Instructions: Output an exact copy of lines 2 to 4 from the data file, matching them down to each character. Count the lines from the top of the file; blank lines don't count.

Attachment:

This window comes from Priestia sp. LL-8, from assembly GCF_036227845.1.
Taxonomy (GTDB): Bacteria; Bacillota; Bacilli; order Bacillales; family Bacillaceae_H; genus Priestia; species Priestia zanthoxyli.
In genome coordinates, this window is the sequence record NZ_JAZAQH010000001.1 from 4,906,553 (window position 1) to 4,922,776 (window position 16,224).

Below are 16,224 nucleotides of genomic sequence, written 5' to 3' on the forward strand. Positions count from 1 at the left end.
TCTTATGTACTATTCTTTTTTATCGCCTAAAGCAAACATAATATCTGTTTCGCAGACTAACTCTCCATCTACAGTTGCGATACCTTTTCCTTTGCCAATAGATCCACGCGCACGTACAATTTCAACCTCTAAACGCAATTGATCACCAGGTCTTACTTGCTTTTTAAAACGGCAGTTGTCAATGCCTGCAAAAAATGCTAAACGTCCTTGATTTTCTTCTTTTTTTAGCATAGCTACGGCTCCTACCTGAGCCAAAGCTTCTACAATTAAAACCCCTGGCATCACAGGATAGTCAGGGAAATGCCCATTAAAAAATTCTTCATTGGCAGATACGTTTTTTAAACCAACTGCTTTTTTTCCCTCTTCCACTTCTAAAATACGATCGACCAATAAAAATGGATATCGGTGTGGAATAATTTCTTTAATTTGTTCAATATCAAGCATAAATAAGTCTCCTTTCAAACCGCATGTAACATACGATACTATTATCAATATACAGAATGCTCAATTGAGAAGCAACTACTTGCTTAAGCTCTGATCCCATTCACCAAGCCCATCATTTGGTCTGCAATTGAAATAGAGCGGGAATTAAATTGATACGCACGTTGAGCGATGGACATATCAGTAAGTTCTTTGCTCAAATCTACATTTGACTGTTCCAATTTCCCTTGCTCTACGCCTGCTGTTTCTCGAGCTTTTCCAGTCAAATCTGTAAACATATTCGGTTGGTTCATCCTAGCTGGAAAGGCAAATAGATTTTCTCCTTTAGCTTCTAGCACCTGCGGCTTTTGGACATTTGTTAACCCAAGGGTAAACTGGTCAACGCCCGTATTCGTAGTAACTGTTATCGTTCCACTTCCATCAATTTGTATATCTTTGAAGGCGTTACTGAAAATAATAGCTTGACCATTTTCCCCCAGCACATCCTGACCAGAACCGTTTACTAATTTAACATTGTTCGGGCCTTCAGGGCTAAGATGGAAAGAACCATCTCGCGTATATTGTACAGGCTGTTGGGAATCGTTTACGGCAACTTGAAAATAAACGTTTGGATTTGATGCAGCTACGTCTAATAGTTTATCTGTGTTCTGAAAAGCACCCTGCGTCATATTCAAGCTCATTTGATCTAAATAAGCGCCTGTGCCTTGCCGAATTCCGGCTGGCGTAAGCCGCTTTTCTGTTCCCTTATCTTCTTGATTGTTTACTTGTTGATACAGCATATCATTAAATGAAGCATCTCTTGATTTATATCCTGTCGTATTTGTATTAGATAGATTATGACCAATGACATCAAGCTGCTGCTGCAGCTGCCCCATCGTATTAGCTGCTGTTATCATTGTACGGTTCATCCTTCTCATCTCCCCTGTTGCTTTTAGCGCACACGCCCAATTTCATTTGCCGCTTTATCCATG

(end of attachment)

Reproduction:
Taxonomy (GTDB): Bacteria; Bacillota; Bacilli; order Bacillales; family Bacillaceae_H; genus Priestia; species Priestia zanthoxyli.
In genome coordinates, this window is the sequence record NZ_JAZAQH010000001.1 from 4,906,553 (window position 1) to 4,922,776 (window position 16,224).

Below are 16,224 nucleotides of genomic sequence, written 5' to 3' on the forward strand. Positions count from 1 at the left end.